Brexit: Businesses told to expect more bureaucracy and additional costs from January
BUSINESSES should expect more paperwork, bureaucracy and additional costs on trade between the north and Britain when the Brexit transition period ends in seven months’ time, according to new report.
The UK Trade Policy Observatory (UKTPO) has concluded that UK’s recently published command paper highlights significant differences between the UK and the EU and does not fully address the challenges which come from the special situation around the border.
It follows a report by a consortium of Northern Ireland business groups on Friday calling for clarity on dozens of issues around the working arrangements for trade and goods from January 2021.
The EU’s chief negotiator Michel Barnier said yesterday that no real progress have been made with the UK at the end of the fourth round of talks on a post-Brexit trade deal.
The UKTPO’s latest paper by Prof Michael Gasiorek and Dr Anna Jerzewska highlights several areas where the UK’s interpretation of what was previously agreed appears to differ from the EU’s position.
The command paper confirms the need for both entry summary and import declarations for goods entering the north - potentially the first time the UK Government has officially confirmed that both of these procedures will be required.
The UKTPO researchers predict these requirements will inevitably to lead to additional cost, time and paperwork for businesses and will represent a significant departure from how companies trade at the moment.
They say for many companies, this may require the use of a customs broker or a logistics provider at further cost because it is rare for companies to submit customs declarations themselves.
Prof Michael Gasiorek, UKTPO member and Professor of Economics at the University of Sussex Business School, said: “Time is running out for the UK and the EU to agree on how the Protocol on Ireland/Northern Ireland, which forms part of the Withdrawal Agreement, will operate in practice.
"The UK Government’s position, as recently stated in the command paper, is there will be no need to construct any new bespoke customs infrastructure in Northern Ireland except for checks for agri-foods which will require expanded infrastructure at Belfast Port, Belfast International Airport, Belfast City Airport and Warrenpoint Port. It is highly likely that the EU will consider this insufficient.”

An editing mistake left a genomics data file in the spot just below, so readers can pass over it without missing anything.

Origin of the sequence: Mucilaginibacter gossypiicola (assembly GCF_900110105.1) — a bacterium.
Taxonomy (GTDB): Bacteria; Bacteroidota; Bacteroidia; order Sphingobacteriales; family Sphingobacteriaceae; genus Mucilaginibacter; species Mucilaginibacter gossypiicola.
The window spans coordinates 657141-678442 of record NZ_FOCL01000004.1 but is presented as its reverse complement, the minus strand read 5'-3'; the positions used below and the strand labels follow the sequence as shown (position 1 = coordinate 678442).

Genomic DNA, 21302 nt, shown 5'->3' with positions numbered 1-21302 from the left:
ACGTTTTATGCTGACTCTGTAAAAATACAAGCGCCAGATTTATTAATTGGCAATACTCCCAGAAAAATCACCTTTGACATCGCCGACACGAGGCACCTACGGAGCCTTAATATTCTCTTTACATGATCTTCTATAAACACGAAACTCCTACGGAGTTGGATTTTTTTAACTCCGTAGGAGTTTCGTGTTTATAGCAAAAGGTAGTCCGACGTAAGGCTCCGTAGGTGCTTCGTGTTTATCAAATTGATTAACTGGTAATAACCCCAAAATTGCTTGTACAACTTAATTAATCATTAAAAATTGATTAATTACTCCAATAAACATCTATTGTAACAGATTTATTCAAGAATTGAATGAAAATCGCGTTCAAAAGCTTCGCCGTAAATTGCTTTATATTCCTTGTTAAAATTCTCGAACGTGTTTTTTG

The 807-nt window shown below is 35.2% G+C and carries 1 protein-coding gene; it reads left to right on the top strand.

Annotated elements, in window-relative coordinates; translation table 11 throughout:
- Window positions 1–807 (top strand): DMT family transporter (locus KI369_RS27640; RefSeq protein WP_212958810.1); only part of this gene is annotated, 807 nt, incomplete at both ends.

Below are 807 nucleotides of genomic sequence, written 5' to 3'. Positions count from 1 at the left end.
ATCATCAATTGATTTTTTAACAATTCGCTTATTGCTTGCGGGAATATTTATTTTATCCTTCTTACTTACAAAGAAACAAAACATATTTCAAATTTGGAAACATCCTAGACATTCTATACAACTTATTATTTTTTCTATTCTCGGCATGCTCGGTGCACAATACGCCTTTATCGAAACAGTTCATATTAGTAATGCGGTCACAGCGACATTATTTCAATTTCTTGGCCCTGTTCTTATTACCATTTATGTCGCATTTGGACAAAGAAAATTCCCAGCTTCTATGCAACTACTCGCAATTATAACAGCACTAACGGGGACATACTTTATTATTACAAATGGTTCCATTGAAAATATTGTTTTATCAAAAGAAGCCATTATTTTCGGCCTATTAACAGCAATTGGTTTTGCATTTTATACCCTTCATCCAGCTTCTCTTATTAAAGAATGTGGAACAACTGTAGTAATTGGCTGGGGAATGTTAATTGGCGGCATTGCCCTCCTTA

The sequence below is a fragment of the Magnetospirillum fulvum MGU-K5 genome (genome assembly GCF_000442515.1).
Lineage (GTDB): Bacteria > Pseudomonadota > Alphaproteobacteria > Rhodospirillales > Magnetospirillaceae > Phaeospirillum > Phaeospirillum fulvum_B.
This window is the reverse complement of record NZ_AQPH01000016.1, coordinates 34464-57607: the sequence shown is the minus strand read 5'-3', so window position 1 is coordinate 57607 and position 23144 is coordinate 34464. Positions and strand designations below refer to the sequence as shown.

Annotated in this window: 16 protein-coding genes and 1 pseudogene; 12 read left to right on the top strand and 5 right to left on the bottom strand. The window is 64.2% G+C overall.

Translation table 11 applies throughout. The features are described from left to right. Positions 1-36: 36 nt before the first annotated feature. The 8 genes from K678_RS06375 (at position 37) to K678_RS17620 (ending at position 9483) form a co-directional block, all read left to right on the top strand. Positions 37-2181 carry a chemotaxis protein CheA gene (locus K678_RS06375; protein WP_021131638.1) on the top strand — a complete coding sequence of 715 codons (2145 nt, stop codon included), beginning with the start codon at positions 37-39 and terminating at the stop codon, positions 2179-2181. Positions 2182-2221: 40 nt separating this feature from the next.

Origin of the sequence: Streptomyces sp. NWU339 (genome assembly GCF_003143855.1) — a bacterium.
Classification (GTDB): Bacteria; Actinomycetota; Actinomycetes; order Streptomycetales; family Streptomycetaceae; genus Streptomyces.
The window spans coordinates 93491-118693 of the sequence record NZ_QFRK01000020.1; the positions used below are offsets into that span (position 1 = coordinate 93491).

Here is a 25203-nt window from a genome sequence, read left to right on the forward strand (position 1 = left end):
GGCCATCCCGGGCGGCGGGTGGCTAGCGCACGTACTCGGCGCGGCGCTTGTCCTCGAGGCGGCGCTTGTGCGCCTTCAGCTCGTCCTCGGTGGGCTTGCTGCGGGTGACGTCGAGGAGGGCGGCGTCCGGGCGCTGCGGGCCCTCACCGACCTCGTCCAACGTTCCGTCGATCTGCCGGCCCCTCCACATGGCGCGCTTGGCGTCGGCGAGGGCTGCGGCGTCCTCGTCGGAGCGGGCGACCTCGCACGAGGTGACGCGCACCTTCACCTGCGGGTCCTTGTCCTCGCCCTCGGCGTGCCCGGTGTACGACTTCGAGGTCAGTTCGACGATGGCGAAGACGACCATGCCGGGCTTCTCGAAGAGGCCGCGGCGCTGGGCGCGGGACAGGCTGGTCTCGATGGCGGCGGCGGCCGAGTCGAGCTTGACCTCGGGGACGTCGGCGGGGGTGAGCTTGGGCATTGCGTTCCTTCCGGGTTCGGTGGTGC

Dr Jerzewska, Associate Fellow with the UKTPO, added: “Importantly for businesses in Northern Ireland, there is a shortage of detail in the command paper on which goods will be subject to tariffs and regulatory checks, on how customs controls would take place, and the procedures and paperwork that firms will need to adhere to. This leads to uncertainty, and will increase costs for companies in Northern Ireland and in Great Britain.”
One of the key dividing lines between the UK and EU, that the command paper fails to resolve, surrounds the criteria for determining when goods are not at risk of moving into the EU market and would therefore not be subject to tariffs.
The UKTPO paper also states that permitting goods from the north to freely enter Britain, could impact on the UK’s trade relations with third countries, as it raises the possibility of different tariffs being applied on goods entering Britain depending on whether they come via Northern Ireland or directly. In so doing the UK could be opening itself up to the possibility of WTO disputes.
Prof Gasiorek said: “Over the last few months, it has become evident that the interpretation of the Northern Ireland Protocol differs between the UK and the EU and the command paper recently published by the UK seems to cement these differences, and these differences will spillover into the on-going future relationship negotiations.”